Duhaime's Law Dictionary

Arbitration Act Definition:

A statute that sets out default terms for the conduct of arbitration between parties to a dispute.

Related Terms: Arbitration, Arbitrator

To encourage the resolution of disputes outside of the traditional court system, which costs the state money and which is often rough and ready justice to the litigants, many jurisdictions have enacted general arbitration laws, usually called Arbitration Act, in which is set out a comprenhensive code of arbitration terms.

Chapter 9 of the United States Code is dedicated to as the title indicates: Arbitration.

Typically, the parties to an agreement to arbitrate, aka an arbitration agreement, will incorporate the terms of the general arbitration statute by reference. Some jurisdictions allow participants in arbitration to opt out of all or any of the default statutory provision. Other jurisdictions set out a limited number of mandatory terms from which arbitration participants cannot opt out, and then set out a futher set of terms for which the parties may opt-out.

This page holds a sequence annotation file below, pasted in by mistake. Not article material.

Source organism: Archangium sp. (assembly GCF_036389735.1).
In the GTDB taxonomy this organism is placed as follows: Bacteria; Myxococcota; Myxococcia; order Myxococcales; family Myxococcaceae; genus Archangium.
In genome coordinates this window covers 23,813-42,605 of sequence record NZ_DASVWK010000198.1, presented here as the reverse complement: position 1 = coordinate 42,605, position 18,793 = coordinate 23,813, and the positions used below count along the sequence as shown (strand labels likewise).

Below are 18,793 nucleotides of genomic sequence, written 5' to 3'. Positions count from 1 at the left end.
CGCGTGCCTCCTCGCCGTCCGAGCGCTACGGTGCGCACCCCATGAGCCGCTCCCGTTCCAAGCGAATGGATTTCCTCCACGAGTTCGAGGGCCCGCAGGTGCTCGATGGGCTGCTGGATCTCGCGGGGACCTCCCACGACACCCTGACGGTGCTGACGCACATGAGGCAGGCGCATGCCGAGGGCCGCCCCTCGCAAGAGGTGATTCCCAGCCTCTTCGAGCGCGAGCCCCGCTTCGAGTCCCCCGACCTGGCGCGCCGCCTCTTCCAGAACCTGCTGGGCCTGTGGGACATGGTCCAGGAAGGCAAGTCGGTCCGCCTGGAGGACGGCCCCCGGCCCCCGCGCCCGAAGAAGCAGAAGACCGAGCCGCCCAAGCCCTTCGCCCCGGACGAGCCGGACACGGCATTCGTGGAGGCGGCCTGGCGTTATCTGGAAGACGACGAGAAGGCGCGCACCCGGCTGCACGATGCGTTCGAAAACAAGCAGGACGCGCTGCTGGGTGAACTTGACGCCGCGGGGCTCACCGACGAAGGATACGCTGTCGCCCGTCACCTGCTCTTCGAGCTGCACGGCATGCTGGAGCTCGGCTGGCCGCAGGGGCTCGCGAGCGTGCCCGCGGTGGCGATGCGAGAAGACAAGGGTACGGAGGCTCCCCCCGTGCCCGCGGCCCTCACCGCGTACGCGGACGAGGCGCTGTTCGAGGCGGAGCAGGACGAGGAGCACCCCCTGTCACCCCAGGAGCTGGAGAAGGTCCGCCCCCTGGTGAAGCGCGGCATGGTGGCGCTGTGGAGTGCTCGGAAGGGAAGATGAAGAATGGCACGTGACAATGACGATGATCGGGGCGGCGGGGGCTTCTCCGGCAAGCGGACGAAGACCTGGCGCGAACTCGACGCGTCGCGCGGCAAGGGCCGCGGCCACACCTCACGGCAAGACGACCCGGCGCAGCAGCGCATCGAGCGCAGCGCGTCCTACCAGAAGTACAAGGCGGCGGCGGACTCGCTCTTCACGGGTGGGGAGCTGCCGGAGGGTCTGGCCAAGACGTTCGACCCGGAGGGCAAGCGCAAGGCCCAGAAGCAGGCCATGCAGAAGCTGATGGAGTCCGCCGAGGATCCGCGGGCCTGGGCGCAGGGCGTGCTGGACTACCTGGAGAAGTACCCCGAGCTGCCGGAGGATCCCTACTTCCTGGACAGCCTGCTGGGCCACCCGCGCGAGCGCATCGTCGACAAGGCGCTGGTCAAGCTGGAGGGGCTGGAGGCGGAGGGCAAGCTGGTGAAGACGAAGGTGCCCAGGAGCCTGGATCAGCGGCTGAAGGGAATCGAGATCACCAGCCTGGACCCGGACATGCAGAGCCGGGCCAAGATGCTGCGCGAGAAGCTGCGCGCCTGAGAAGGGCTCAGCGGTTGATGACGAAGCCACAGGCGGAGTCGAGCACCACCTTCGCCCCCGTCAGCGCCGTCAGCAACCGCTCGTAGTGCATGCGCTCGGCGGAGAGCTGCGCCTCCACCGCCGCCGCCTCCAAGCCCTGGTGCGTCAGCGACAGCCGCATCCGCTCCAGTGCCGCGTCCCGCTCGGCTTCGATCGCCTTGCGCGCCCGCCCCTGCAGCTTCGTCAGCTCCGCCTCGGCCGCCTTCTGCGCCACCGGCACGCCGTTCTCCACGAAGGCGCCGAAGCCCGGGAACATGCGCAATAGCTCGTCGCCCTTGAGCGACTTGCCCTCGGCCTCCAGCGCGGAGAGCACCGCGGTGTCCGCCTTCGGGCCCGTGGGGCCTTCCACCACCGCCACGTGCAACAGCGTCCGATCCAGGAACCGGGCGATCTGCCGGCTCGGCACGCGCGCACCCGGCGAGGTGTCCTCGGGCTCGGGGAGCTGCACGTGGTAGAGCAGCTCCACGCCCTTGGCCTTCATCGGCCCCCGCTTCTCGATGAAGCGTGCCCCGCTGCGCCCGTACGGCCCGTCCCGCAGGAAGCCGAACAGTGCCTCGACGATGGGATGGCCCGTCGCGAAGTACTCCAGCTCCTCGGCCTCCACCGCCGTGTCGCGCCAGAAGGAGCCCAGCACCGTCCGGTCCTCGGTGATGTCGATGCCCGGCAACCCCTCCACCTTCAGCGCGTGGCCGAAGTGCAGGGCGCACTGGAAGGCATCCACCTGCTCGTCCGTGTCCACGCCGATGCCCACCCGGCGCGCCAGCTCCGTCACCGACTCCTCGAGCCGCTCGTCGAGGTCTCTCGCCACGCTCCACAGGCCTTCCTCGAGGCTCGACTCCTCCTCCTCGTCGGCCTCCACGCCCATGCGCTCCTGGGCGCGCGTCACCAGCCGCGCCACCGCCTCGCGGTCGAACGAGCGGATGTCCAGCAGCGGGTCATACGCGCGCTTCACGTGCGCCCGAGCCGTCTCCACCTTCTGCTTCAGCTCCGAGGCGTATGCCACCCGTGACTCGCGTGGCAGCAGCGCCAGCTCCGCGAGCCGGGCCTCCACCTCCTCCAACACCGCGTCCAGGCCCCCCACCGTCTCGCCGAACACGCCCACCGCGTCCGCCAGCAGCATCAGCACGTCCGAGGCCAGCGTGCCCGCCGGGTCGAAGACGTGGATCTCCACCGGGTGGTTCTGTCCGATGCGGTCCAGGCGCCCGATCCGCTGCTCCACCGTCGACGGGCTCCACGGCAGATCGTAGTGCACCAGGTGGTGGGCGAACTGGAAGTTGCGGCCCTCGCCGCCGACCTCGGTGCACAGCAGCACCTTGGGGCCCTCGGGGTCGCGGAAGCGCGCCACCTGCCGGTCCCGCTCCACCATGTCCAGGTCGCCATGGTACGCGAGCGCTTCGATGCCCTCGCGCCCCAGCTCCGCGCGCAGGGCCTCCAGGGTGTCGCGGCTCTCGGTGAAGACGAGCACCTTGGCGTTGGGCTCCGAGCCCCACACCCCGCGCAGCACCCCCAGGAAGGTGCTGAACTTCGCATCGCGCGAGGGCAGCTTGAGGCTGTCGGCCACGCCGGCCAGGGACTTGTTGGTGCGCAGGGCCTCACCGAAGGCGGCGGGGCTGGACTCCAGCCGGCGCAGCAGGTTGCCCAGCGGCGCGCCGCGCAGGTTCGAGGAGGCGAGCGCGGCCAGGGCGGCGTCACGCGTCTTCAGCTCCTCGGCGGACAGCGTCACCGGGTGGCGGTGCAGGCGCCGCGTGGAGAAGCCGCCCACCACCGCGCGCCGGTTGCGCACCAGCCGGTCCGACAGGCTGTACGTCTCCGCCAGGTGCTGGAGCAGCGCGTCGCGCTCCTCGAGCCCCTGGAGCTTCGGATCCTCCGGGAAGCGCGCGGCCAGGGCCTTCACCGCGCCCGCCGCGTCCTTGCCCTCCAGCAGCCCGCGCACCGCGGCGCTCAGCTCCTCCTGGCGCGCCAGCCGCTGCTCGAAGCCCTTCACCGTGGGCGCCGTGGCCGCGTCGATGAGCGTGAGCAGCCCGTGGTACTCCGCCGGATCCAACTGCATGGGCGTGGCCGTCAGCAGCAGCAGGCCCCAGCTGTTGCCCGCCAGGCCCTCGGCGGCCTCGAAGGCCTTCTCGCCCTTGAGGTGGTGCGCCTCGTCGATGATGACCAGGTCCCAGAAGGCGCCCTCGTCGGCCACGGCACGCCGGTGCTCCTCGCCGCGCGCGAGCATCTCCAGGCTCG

Another effect of most arbitration acts is to prevent participants in arbitration to frustrate arbitration by seeking the interference of the court. For example, this is the staement of principle of the British Arbitration Act:

"The provisions of this Part are founded on the following principles, and shall be construed accordingly:

• The object of arbitration is to obtain the fair resolution of disputes by an impartial tribunal without unnecessary delay or expense;

• The parties should be free to agree how their disputes are resolved, subject only to such safeguards as are necessary in the public interest; (and)

• In matters governed by this Part the court should not intervene except as provided by this Part."


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